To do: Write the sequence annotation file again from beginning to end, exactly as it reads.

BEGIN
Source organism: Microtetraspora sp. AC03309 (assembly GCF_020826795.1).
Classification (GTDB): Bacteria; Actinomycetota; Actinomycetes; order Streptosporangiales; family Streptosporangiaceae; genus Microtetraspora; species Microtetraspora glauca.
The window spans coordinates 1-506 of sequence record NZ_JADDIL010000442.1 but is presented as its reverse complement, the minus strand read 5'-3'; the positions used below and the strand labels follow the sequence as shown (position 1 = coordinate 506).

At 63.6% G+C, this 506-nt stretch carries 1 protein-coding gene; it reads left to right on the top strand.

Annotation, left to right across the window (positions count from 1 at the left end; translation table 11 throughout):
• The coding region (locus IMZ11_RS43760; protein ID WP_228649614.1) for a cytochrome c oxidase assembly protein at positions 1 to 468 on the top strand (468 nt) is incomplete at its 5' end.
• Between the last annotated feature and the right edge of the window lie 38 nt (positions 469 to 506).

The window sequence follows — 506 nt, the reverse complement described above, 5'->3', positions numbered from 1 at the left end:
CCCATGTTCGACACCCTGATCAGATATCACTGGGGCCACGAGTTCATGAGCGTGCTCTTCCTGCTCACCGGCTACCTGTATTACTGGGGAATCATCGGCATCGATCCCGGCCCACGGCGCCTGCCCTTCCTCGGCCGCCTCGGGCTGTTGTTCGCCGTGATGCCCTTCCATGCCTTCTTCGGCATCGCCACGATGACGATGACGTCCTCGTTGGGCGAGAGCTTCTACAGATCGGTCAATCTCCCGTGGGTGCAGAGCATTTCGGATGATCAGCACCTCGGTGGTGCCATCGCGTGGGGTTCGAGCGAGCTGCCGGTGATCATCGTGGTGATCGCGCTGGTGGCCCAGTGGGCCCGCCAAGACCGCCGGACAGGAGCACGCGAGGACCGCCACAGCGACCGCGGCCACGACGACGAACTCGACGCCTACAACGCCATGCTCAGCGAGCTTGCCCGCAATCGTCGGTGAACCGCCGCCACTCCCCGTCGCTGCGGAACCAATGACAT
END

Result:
Source organism: Microtetraspora sp. AC03309 (assembly GCF_020826795.1).
Classification (GTDB): Bacteria; Actinomycetota; Actinomycetes; order Streptosporangiales; family Streptosporangiaceae; genus Microtetraspora; species Microtetraspora glauca.
The window spans coordinates 1-506 of sequence record NZ_JADDIL010000442.1 but is presented as its reverse complement, the minus strand read 5'-3'; the positions used below and the strand labels follow the sequence as shown (position 1 = coordinate 506).

At 63.6% G+C, this 506-nt stretch carries 1 protein-coding gene; it reads left to right on the top strand.

Annotation, left to right across the window (positions count from 1 at the left end; translation table 11 throughout):
• The coding region (locus IMZ11_RS43760; protein ID WP_228649614.1) for a cytochrome c oxidase assembly protein at positions 1 to 468 on the top strand (468 nt) is incomplete at its 5' end.
• Between the last annotated feature and the right edge of the window lie 38 nt (positions 469 to 506).

The window sequence follows — 506 nt, the reverse complement described above, 5'->3', positions numbered from 1 at the left end:
CCCATGTTCGACACCCTGATCAGATATCACTGGGGCCACGAGTTCATGAGCGTGCTCTTCCTGCTCACCGGCTACCTGTATTACTGGGGAATCATCGGCATCGATCCCGGCCCACGGCGCCTGCCCTTCCTCGGCCGCCTCGGGCTGTTGTTCGCCGTGATGCCCTTCCATGCCTTCTTCGGCATCGCCACGATGACGATGACGTCCTCGTTGGGCGAGAGCTTCTACAGATCGGTCAATCTCCCGTGGGTGCAGAGCATTTCGGATGATCAGCACCTCGGTGGTGCCATCGCGTGGGGTTCGAGCGAGCTGCCGGTGATCATCGTGGTGATCGCGCTGGTGGCCCAGTGGGCCCGCCAAGACCGCCGGACAGGAGCACGCGAGGACCGCCACAGCGACCGCGGCCACGACGACGAACTCGACGCCTACAACGCCATGCTCAGCGAGCTTGCCCGCAATCGTCGGTGAACCGCCGCCACTCCCCGTCGCTGCGGAACCAATGACAT